KNUST, DTI sign MoU to improve competency-based learning

The Kwame Nkrumah University of Science and Technology (KNUST) has signed a Memorandum of Understanding (MOU) with the Design and Technology Institute (DTI) to promote and improve competency-based learning among the students.

The agreement will provide the University’s faculties with accredited Precision Quality (PQ) curriculum and also integrate the same into KNUST’s learning outcomes.

Professor Ellis Owusu-Dabo, the Pro-Vice-Chancellor of KNUST, at the signing ceremony in Kumasi, said although the University was performing well in some of the sustainable development indicators, there were some lapses in entrepreneurship, adding that, it appeared students were not fit for the purpose.

“When it comes to putting students to test and weighing the skills when they leave school, something is gone amiss.

“We as an institution are working closely with the Tertiary Education Commission to review the curriculum,” he disclosed, adding that the move could grant students a lot of entrepreneurship training.

Prof Owusu-Dabo said the University had also set up the Students’ Internship Placement and Career Development Centres to bridge the gap between certification and practical skills acquisition to ensure that students acquired the requisite skills before completing school.

He expressed the hope that the partnership with DTI would grant additional skills acquisition.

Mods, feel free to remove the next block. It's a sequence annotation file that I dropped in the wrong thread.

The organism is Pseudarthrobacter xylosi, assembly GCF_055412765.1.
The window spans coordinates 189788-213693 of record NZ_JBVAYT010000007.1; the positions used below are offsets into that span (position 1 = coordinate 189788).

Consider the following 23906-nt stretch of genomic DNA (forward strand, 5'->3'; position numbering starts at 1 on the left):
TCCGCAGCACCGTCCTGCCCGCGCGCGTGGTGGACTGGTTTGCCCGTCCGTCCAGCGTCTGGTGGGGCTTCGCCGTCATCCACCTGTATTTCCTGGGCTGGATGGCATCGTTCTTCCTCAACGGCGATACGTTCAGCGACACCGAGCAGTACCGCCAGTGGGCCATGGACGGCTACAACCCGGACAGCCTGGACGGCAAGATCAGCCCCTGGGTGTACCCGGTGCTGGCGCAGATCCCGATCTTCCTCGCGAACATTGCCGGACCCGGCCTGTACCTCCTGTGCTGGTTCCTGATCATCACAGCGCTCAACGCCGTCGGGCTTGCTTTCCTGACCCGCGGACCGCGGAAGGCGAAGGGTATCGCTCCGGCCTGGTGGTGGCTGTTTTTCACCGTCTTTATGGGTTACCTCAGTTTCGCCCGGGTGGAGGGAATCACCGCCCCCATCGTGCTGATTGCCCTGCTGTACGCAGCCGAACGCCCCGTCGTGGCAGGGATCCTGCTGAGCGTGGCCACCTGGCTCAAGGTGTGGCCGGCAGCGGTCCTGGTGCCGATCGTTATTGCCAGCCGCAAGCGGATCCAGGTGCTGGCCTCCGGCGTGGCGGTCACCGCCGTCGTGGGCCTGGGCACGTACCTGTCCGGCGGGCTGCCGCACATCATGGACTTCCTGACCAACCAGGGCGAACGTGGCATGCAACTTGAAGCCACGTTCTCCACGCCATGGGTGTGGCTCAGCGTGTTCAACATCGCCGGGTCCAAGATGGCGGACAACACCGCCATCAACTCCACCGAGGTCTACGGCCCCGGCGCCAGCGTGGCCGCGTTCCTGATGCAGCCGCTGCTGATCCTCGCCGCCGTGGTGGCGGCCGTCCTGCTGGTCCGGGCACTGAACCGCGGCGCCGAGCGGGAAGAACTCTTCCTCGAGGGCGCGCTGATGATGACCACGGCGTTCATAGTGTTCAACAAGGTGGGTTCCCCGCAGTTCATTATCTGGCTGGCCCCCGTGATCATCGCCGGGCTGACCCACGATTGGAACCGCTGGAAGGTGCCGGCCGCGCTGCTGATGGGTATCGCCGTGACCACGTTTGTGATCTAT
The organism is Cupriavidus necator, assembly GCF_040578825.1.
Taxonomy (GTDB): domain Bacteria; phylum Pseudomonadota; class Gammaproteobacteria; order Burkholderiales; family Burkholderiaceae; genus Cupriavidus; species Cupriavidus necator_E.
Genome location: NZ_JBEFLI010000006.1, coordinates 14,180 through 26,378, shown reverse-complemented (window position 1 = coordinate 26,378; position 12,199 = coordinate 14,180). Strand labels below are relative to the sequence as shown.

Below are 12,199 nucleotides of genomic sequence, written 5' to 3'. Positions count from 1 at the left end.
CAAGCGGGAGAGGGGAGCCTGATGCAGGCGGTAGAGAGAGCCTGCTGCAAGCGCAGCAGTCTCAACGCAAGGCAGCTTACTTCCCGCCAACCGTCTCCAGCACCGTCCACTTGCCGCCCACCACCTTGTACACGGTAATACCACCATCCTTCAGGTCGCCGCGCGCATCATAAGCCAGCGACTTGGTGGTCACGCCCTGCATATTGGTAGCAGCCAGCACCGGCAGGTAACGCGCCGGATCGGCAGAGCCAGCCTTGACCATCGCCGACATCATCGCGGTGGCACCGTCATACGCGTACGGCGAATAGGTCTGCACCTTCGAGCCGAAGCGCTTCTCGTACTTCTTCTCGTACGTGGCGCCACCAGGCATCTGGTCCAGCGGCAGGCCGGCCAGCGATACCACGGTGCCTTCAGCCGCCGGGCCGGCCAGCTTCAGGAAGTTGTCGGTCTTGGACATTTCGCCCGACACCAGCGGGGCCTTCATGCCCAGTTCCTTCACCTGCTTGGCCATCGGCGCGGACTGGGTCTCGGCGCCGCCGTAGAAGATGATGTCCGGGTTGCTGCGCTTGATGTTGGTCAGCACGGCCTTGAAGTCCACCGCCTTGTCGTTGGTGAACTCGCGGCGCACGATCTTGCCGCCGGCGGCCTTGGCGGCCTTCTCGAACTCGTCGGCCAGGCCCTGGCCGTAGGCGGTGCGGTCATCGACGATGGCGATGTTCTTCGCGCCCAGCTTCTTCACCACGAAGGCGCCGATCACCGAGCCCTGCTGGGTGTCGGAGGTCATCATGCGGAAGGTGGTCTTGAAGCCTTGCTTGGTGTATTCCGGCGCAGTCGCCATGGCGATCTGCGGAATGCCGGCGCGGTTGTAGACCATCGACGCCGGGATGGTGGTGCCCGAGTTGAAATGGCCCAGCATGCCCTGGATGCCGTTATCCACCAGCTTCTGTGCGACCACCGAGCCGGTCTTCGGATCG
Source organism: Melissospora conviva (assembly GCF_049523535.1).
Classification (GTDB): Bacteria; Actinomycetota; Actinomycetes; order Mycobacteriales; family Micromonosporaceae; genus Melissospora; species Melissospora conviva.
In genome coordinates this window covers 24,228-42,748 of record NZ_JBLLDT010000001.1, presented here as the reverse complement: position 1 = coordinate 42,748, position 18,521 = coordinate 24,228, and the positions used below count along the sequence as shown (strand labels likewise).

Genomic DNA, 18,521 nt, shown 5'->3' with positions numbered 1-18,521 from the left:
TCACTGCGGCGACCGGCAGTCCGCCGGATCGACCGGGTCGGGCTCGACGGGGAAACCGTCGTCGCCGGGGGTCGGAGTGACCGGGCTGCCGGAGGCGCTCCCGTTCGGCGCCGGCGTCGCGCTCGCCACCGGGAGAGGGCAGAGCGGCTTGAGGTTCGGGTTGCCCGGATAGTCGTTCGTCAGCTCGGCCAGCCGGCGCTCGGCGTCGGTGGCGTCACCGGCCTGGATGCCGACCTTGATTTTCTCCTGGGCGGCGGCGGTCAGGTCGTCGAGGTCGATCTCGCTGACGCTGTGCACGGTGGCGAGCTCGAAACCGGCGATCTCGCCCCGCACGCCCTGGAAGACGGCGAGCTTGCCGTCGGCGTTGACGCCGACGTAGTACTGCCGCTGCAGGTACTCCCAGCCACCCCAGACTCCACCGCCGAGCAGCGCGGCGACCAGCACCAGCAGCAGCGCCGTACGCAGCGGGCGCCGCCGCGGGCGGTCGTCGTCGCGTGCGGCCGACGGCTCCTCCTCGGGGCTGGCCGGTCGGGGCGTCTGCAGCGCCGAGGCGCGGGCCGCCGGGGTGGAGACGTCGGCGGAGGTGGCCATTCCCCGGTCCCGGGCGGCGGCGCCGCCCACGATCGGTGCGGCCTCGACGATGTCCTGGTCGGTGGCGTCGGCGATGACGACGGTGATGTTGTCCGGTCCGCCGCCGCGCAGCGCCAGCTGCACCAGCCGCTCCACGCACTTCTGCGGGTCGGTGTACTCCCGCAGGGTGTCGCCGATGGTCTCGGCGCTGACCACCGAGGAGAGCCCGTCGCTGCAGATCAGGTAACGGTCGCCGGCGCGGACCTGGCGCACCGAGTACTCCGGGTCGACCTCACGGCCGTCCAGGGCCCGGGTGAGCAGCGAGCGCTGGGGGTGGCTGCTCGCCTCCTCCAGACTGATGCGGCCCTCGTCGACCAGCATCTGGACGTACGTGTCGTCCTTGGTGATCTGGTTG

The Pro-VC said such collaborations could be a potential for facilitating job placement after school, factoring in the skills students would acquire during internships and field studies.

“It is a model of quality incubator and demonstration, the partnership will add up to the existing similar modules in the University to be able to stem the tide of the increasing unemployment,” he observed.

He said the ramifications of quality education should spiral into the economy through the demonstration of skills of the students who come out of the university.

Ms Constance Elizabeth Swaniker, the Chief Executive Officer of DTI, explained the concepts of the PQ curriculum and said it was about soft skills and she believed it was more powerful than hard skills.

The curriculum consisted of the change to grow, integration, people and team development, health and safety in the workplace as well as managing quality and customer relations modules.

She indicated that the Institution aimed to bring industry to the doorsteps of KNUST and all other relevant technical universities.

The rapid growth and changing trends in the industry, she noted, called for an urgent need to bridge the gap between academia and industry, urging institutions to position themselves to embrace new trends.

Ms Swanker called on universities to pay attention to transitioning young people properly into the world of work.

She said transitions to work should begin from day one so from the first year students could go through practicalities until they completed so that they could acquire much experience.

According to Ms Swaniker, the signing of the MoU formed part of DTI’s collaborative strategy to work with stakeholders to “Transform youth TVET Livelihood for Sustainable Jobs” Policy.

It seeks to enable some 30 million young people, particularly women, access to dignified and fulfilling work opportunities by 2030.

Source: GNA

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